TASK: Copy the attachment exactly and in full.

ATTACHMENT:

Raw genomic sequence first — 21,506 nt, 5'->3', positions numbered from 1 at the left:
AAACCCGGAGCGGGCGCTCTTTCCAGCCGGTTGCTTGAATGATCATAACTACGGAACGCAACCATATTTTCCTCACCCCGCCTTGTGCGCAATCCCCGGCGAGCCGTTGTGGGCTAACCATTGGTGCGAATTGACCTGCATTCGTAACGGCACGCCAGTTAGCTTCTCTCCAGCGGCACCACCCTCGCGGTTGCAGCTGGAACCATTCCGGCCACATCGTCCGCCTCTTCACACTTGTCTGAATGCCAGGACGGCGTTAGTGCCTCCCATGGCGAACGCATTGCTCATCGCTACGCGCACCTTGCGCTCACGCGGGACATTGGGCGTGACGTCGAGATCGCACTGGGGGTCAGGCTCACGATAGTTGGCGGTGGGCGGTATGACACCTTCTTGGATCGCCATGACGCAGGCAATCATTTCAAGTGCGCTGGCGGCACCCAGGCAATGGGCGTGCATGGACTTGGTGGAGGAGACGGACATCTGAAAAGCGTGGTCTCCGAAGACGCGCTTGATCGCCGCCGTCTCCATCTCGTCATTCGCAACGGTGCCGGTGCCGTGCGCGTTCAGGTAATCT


Raw genomic sequence first — 21,506 nt, 5'->3', positions numbered from 1 at the left:
AAACCCGGAGCGGGCGCTCTTTCCAGCCGGTTGCTTGAATGATCATAACTACGGAACGCAACCATATTTTCCTCACCCCGCCTTGTGCGCAATCCCCGGCGAGCCGTTGTGGGCTAACCATTGGTGCGAATTGACCTGCATTCGTAACGGCACGCCAGTTAGCTTCTCTCCAGCGGCACCACCCTCGCGGTTGCAGCTGGAACCATTCCGGCCACATCGTCCGCCTCTTCACACTTGTCTGAATGCCAGGACGGCGTTAGTGCCTCCCATGGCGAACGCATTGCTCATCGCTACGCGCACCTTGCGCTCACGCGGGACATTGGGCGTGACGTCGAGATCGCACTGGGGGTCAGGCTCACGATAGTTGGCGGTGGGCGGTATGACACCTTCTTGGATCGCCATGACGCAGGCAATCATTTCAAGTGCGCTGGCGGCACCCAGGCAATGGGCGTGCATGGACTTGGTGGAGGAGACGGACATCTGAAAAGCGTGGTCTCCGAAGACGCGCTTGATCGCCGCCGTCTCCATCTCGTCATTCGCAACGGTGCCGGTGCCGTGCGCGTTCAGGTAATCT